The Minneapolis Lakers selected Jerry West with the second overall pick in the 1960 NBA Draft. During the offseason, owner Bob Short moved the franchise from Minneapolis to Los Angeles. In his rookie season, West averaged 17.6 points and 7.7 rebounds per game. The Lakers, who went 25-50 the previous season, finished 36-43 and second in the NBA Western Division. The Lakers were defeated by the St. Louis Hawks in the division finals.
With the departure of teammate Elgin Baylor, who was drafted by the United States Army, West picked up the scoring slack during his second season in the league. West averaged 30.8 points, 7.9 rebounds and 5.4 assists per game, the first of four seasons in which he averaged at least 30 points. Longtime Lakers play-by-play announcer Chick Hearn dubbed West "Mr. Clutch."
Thanks to a first-round bye in the 1962 NBA Playoffs, the Lakers made the NBA Finals against the Boston Celtics. It was the start of what would go down as a legendary rivalry between the two basketball franchises. The Celtics defeated the Lakers in seven games.
The following season, Baylor returned to the Lakers, but that didn't slow West down. He averaged 27.8 points, 7.0 rebounds and 5.6 assists per game before suffering a leg injury that sidelined him for 25 games. West returned in time for the 1963 NBA Playoffs, but it wasn't enough to defeat the Celtics in a Finals rematch.
With Baylor declining, West lead the Lakers in scoring with 28.7 points per game during the 1963-64 season. The Lakers struggled in the regular season, going 42-38 and losing in the first round to the Hawks.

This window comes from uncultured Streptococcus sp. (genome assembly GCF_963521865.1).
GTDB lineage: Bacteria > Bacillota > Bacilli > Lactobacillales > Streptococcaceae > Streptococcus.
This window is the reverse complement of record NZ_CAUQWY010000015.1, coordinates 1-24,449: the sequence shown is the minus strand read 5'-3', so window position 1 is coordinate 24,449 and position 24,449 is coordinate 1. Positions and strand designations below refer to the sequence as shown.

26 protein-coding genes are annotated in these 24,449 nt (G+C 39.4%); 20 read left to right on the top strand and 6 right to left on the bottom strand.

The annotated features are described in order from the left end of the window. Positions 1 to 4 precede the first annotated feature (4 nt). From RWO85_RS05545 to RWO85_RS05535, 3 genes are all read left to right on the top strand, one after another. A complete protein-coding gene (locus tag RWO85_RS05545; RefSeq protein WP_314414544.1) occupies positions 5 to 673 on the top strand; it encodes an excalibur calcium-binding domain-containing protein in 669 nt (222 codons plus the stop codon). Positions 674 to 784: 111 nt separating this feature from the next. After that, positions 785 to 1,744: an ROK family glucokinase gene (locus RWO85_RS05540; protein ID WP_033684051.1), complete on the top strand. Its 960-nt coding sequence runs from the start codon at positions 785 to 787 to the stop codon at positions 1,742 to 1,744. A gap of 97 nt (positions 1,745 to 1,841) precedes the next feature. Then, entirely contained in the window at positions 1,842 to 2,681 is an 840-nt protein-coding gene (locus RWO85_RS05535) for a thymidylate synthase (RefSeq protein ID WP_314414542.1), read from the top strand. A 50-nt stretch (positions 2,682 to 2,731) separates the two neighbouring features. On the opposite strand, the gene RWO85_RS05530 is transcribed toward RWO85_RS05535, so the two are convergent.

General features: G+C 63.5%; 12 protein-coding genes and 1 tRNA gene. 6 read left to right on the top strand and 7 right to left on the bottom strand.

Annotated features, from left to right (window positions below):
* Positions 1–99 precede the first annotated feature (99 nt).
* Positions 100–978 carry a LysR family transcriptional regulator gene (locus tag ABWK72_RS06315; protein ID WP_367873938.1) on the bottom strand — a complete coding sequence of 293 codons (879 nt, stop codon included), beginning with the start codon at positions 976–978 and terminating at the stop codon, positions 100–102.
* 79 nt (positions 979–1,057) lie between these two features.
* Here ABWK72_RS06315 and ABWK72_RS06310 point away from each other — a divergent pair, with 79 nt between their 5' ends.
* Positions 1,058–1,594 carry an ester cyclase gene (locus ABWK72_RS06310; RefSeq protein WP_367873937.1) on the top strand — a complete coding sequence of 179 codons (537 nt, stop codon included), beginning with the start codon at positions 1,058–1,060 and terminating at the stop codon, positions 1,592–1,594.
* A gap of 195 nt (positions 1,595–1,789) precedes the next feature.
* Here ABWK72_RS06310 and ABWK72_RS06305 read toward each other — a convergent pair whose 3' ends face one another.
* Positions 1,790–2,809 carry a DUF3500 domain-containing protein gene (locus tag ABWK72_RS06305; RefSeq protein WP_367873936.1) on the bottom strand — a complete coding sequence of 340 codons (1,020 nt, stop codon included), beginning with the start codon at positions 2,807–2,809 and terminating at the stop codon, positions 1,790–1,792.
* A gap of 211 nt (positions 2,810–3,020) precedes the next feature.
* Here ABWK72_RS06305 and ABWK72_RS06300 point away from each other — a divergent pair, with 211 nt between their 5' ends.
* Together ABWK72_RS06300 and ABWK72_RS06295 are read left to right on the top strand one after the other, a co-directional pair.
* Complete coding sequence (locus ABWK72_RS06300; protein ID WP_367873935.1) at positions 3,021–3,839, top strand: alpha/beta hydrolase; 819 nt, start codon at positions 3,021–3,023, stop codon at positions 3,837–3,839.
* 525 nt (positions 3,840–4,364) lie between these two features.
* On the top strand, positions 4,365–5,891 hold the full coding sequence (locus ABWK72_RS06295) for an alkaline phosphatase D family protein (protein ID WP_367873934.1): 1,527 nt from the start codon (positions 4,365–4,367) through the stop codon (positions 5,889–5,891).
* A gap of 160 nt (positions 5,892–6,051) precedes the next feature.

In 1964-65, West averaged 31.0 points per game, second in the NBA behind Wilt Chamberlain. During the 1965 NBA Playoffs, Baylor suffered a knee injury that knocked him out of action in the first round against the Baltimore Bullets. With Baylor out, West carried the offensive load, averaging a NBA record 46.3 points in the series against the Bullets. West and the Lakers had enough to get past Baltimore but were defeated by the Celtics in five games in the NBA Finals. In 11 playoff games, West averaged 40.6 points, 5.7 rebounds and 5.3 assists per game.
After West's breakout performance in the 1965 NBA Playoffs, he averaged a career-high 31.3 points along with 7.1 rebounds and 6.1 assists per game. The Lakers defeated the Hawks in a seven-game series, setting up another showdown with the Celtics in the NBA Finals. In the decisive Game 7, the Celtics held off a late rally by the Lakers, denying West from a NBA Championship once again.
Injuries slowed down West in 1966-67, and he missed 15 games as a result. The San Francisco Warriors swept the Lakers in the first round of the 1967 NBA Playoffs. Head coach Fred Schaus retired and was replaced by Butch Van Breda Kolff. West missed another 31 games in 1967-68 but the Lakers went 52-30 and finished second in the Western Division. In the NBA Playoffs, the Lakers defeated the Chicago Bulls and the San Francisco Warriors, setting up a fifth battle against the Celtics. West sprained his ankle in Game 4 of the NBA Finals, hampering him the rest of the series. The Celtics defeated the Lakers in six games.